Playing against Fresno State, USC faced several things that were completely different -- that they may not see the rest of the season. The Trojans' offensive line played against a very active Fresno front that constantly tried to use motion and slanting to negate blocks. Rather than being physical, the Bulldogs tried to use guile to maneuver by the young Trojans.
The defensive line saw something else that may have been even more unusual this season. Fresno State tried routinely to use cut blocks to chop down the sturdy defensive line of USC. Leonard Williams routinely had to face lineman diving at his knees rather than trying to go mano-a-mano with him. While he said it was a trying experience, he learned from it.
Rather than charging ahead quickly, All-American Williams began anticipating the cut block. He'd wait for the lineman to give up his verticality and leverage, would push down on the Fresno State player's shoulder pads and then became a menace in the quarterback's passing lanes.
Instead of being able to hit short, quick routes to the running backs and slot receivers, Fresno State had to avoid the defensive linemen, and particularly Williams, who finished with an interception and a pair of pass breakups. The linebackers often had to decipher zone read option runs and fly to the flats to help with the coverage of bubble screens.
"We never see a team that cuts that much," Leonard Williams said. "We're going to have a complete opposite game next week where it's going to be big base and big-on-big."
But things will be completely different this week. What Fresno State presented in Week One will be no more in Week Two. Instead, the Trojans head on the road to face a Stanford squad that is known for its deliberate and constant power attack.
Four- and five-receiver alignments? Nah...not this week. Flex shotgun snaps with zone read and zone blocking schemes? Ha. Not even close. Stanford is going to line up and come straight at you. Downhill running and power schemes at their finest.
The spread option offense with four wide receivers and the unique zone read running plays was once the rarity -- something seen maybe once a season from some mid-major team trying something different. Now it is ubiquitous in college football and instead, it is the two-back, two-tight- end or even two-back, three-tight-end power formations that are going the way of the dinosaurs.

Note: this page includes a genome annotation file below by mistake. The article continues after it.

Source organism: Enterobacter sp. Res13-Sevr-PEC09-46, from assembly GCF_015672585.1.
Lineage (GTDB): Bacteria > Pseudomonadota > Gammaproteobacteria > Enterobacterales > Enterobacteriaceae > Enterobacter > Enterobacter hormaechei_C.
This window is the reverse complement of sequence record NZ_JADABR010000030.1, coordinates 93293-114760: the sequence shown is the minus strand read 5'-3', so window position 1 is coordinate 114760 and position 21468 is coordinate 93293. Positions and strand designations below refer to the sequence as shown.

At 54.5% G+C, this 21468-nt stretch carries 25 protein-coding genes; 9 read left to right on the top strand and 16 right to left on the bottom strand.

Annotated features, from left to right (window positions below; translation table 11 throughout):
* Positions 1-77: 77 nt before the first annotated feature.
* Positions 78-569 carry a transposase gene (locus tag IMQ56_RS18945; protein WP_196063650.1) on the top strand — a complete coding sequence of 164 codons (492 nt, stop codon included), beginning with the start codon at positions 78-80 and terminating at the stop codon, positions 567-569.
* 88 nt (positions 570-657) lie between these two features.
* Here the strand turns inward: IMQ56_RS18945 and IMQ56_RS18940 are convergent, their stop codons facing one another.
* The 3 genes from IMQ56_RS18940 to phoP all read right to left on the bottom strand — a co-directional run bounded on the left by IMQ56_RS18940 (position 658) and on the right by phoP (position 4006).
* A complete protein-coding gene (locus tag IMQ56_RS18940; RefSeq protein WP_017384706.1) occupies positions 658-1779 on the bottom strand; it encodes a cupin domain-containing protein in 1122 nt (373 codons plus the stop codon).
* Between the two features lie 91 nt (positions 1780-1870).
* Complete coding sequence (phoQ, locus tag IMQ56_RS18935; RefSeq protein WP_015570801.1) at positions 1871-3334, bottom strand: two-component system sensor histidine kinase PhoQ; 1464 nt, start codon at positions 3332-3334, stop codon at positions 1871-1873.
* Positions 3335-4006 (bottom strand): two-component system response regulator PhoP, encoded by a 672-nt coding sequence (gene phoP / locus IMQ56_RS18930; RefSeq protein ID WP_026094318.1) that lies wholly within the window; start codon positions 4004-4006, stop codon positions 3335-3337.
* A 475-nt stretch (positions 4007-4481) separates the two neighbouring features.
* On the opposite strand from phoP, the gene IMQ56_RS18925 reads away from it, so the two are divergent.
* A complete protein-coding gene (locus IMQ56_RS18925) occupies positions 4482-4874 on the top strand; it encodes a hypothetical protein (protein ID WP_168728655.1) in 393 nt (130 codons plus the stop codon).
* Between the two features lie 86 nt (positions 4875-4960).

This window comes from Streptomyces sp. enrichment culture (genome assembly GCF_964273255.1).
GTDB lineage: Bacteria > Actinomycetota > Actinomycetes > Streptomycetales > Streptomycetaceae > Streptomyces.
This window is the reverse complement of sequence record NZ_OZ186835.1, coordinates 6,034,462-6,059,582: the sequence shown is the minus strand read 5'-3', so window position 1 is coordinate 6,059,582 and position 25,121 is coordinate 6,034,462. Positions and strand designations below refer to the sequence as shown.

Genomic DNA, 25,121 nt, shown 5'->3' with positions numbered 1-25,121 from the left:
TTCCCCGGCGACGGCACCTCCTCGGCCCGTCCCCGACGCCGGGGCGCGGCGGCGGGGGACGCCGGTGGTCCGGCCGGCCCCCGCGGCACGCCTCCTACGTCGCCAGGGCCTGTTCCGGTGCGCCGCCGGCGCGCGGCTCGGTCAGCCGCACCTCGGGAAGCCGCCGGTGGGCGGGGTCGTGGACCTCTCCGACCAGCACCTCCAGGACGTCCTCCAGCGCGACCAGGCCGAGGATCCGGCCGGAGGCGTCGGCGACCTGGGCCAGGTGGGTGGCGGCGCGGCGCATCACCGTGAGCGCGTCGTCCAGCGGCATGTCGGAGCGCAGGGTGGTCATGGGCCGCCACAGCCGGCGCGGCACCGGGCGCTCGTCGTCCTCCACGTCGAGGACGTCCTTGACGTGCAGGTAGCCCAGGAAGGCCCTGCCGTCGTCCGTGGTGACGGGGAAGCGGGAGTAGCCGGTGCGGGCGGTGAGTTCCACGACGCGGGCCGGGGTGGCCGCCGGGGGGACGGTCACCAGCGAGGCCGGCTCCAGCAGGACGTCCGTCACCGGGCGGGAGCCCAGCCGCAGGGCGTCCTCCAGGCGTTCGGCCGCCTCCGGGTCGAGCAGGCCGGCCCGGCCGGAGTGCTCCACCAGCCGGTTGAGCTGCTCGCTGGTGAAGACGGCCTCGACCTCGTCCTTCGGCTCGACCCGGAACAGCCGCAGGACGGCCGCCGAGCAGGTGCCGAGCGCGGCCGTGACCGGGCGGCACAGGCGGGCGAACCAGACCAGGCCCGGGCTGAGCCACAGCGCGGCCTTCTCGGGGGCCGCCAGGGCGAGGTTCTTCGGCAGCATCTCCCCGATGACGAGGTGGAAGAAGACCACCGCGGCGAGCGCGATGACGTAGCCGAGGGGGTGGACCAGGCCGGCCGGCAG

Stanford, however, has become a BCS/Power 5 conference powerhouse. No longer do they fit into the group of squads searching for an upset or two a year. Yet, they now have the archaic offense that teams aren't used to facing.
But Stanford's idea of bludgeoning and bulldozing through opponent's defenses is exactly what the USC Trojans seem to be looking forward to.
Linebacker Anthony Sarao says it best in the video above:
"I miss the smashmouth a little bit. I hate chasing bubble screens and zone read. It's a little petty to me. I like that smashmouth."
After practicing against an uptempo spread attack throughout the spring and Fall Camp, the Trojans defenders seem to be salivating about the opportunity to bash against some big bodies and prove their toughness. They will definitely get the opportunity to do so when they travel to Palo Alto.
The Cardinal will bring on extra linemen, extra tight ends, extra blocking backs, extra whatever it takes to show their might on the ground before attempting to pick-and-pop with the play-action pass over the top of the defense.
"We're used to the hard grind of the pro style," Anthony Sarao said. "I'm looking forward to getting back in that box."
Sarao is not alone as several of the defenders seem to be licking their chops thinking about the upcoming big body battle.
"It's going to be big on big," Williams said. "I love playing physical games."